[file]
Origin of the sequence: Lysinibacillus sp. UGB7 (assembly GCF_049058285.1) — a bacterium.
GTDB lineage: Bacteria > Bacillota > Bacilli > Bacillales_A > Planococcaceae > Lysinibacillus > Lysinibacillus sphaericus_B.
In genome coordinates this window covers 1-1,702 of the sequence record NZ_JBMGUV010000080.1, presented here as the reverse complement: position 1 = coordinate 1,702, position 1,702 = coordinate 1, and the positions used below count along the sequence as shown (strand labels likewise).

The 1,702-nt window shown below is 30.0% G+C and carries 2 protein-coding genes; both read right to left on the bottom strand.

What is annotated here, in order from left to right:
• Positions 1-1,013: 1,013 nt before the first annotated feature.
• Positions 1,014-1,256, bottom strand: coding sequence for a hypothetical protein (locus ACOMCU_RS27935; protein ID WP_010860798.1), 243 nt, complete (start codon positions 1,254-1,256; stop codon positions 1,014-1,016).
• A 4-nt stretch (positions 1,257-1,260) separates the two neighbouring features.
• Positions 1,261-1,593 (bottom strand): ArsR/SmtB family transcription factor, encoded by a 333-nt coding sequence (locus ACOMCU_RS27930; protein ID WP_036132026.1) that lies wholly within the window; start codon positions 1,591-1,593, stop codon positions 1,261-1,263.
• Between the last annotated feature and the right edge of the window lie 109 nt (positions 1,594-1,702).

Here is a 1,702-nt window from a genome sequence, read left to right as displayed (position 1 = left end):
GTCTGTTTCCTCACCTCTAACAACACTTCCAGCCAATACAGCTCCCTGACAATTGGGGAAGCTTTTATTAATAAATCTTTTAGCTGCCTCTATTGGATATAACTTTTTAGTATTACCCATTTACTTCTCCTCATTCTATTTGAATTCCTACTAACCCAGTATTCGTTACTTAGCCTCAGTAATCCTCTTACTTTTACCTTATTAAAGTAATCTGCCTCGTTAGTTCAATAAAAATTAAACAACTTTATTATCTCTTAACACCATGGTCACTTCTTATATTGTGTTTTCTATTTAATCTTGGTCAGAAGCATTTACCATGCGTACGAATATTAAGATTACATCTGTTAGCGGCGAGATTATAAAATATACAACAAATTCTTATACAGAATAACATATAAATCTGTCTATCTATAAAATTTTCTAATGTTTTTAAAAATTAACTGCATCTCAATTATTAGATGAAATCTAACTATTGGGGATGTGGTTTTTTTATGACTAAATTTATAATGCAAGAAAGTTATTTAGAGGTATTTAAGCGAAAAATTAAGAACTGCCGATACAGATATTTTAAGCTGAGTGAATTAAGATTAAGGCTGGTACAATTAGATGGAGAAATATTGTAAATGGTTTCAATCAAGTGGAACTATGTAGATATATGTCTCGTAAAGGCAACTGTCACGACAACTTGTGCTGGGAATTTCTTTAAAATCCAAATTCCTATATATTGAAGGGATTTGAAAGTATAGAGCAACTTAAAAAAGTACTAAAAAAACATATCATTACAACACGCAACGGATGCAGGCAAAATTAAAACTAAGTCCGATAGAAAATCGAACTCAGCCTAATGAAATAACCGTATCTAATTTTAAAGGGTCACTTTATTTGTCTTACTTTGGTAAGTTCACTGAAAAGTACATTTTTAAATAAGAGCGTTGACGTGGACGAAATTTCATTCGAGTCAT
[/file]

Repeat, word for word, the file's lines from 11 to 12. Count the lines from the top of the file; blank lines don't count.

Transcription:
Here is a 1,702-nt window from a genome sequence, read left to right as displayed (position 1 = left end):
GTCTGTTTCCTCACCTCTAACAACACTTCCAGCCAATACAGCTCCCTGACAATTGGGGAAGCTTTTATTAATAAATCTTTTAGCTGCCTCTATTGGATATAACTTTTTAGTATTACCCATTTACTTCTCCTCATTCTATTTGAATTCCTACTAACCCAGTATTCGTTACTTAGCCTCAGTAATCCTCTTACTTTTACCTTATTAAAGTAATCTGCCTCGTTAGTTCAATAAAAATTAAACAACTTTATTATCTCTTAACACCATGGTCACTTCTTATATTGTGTTTTCTATTTAATCTTGGTCAGAAGCATTTACCATGCGTACGAATATTAAGATTACATCTGTTAGCGGCGAGATTATAAAATATACAACAAATTCTTATACAGAATAACATATAAATCTGTCTATCTATAAAATTTTCTAATGTTTTTAAAAATTAACTGCATCTCAATTATTAGATGAAATCTAACTATTGGGGATGTGGTTTTTTTATGACTAAATTTATAATGCAAGAAAGTTATTTAGAGGTATTTAAGCGAAAAATTAAGAACTGCCGATACAGATATTTTAAGCTGAGTGAATTAAGATTAAGGCTGGTACAATTAGATGGAGAAATATTGTAAATGGTTTCAATCAAGTGGAACTATGTAGATATATGTCTCGTAAAGGCAACTGTCACGACAACTTGTGCTGGGAATTTCTTTAAAATCCAAATTCCTATATATTGAAGGGATTTGAAAGTATAGAGCAACTTAAAAAAGTACTAAAAAAACATATCATTACAACACGCAACGGATGCAGGCAAAATTAAAACTAAGTCCGATAGAAAATCGAACTCAGCCTAATGAAATAACCGTATCTAATTTTAAAGGGTCACTTTATTTGTCTTACTTTGGTAAGTTCACTGAAAAGTACATTTTTAAATAAGAGCGTTGACGTGGACGAAATTTCATTCGAGTCAT